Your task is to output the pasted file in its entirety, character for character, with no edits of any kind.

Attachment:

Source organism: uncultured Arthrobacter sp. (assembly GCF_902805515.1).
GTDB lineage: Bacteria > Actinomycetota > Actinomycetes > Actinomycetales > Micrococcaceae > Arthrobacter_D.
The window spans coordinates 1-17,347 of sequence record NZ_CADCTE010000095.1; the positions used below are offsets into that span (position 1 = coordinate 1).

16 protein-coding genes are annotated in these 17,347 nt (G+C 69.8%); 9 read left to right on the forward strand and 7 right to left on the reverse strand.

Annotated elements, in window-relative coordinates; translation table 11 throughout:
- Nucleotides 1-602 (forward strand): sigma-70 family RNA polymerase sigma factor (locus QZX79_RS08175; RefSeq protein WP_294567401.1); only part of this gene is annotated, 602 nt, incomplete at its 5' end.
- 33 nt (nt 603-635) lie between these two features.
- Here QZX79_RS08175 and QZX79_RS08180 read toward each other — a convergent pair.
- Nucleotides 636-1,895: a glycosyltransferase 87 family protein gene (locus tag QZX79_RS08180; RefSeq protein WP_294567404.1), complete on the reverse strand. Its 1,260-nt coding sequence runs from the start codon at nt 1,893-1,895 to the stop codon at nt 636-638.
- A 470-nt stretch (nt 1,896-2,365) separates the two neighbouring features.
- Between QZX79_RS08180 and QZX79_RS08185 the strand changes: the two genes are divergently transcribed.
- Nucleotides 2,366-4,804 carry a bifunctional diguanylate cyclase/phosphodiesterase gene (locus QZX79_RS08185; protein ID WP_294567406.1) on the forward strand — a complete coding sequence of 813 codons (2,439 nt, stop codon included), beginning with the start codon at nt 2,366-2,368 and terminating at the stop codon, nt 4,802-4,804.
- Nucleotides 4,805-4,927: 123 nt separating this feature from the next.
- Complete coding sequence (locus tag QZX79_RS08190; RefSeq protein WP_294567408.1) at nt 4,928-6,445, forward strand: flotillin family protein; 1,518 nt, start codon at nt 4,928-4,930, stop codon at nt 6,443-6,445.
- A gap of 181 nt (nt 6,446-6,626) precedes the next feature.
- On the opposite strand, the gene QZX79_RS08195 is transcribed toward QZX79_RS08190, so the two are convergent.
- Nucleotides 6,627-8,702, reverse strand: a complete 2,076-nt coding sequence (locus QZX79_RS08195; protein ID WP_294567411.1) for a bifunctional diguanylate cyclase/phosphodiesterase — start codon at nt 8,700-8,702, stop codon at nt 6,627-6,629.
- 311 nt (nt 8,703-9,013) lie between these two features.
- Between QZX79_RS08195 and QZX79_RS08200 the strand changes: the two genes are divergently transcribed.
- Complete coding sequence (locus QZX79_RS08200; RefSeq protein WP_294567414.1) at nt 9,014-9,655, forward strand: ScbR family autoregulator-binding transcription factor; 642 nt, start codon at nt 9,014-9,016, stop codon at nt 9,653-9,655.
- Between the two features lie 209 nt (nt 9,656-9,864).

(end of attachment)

Source organism: uncultured Arthrobacter sp. (assembly GCF_902805515.1).
GTDB lineage: Bacteria > Actinomycetota > Actinomycetes > Actinomycetales > Micrococcaceae > Arthrobacter_D.
The window spans coordinates 1-17,347 of sequence record NZ_CADCTE010000095.1; the positions used below are offsets into that span (position 1 = coordinate 1).

16 protein-coding genes are annotated in these 17,347 nt (G+C 69.8%); 9 read left to right on the forward strand and 7 right to left on the reverse strand.

Annotated elements, in window-relative coordinates; translation table 11 throughout:
- Nucleotides 1-602 (forward strand): sigma-70 family RNA polymerase sigma factor (locus QZX79_RS08175; RefSeq protein WP_294567401.1); only part of this gene is annotated, 602 nt, incomplete at its 5' end.
- 33 nt (nt 603-635) lie between these two features.
- Here QZX79_RS08175 and QZX79_RS08180 read toward each other — a convergent pair.
- Nucleotides 636-1,895: a glycosyltransferase 87 family protein gene (locus tag QZX79_RS08180; RefSeq protein WP_294567404.1), complete on the reverse strand. Its 1,260-nt coding sequence runs from the start codon at nt 1,893-1,895 to the stop codon at nt 636-638.
- A 470-nt stretch (nt 1,896-2,365) separates the two neighbouring features.
- Between QZX79_RS08180 and QZX79_RS08185 the strand changes: the two genes are divergently transcribed.
- Nucleotides 2,366-4,804 carry a bifunctional diguanylate cyclase/phosphodiesterase gene (locus QZX79_RS08185; protein ID WP_294567406.1) on the forward strand — a complete coding sequence of 813 codons (2,439 nt, stop codon included), beginning with the start codon at nt 2,366-2,368 and terminating at the stop codon, nt 4,802-4,804.
- Nucleotides 4,805-4,927: 123 nt separating this feature from the next.
- Complete coding sequence (locus tag QZX79_RS08190; RefSeq protein WP_294567408.1) at nt 4,928-6,445, forward strand: flotillin family protein; 1,518 nt, start codon at nt 4,928-4,930, stop codon at nt 6,443-6,445.
- A gap of 181 nt (nt 6,446-6,626) precedes the next feature.
- On the opposite strand, the gene QZX79_RS08195 is transcribed toward QZX79_RS08190, so the two are convergent.
- Nucleotides 6,627-8,702, reverse strand: a complete 2,076-nt coding sequence (locus QZX79_RS08195; protein ID WP_294567411.1) for a bifunctional diguanylate cyclase/phosphodiesterase — start codon at nt 8,700-8,702, stop codon at nt 6,627-6,629.
- 311 nt (nt 8,703-9,013) lie between these two features.
- Between QZX79_RS08195 and QZX79_RS08200 the strand changes: the two genes are divergently transcribed.
- Complete coding sequence (locus QZX79_RS08200; RefSeq protein WP_294567414.1) at nt 9,014-9,655, forward strand: ScbR family autoregulator-binding transcription factor; 642 nt, start codon at nt 9,014-9,016, stop codon at nt 9,653-9,655.
- Between the two features lie 209 nt (nt 9,656-9,864).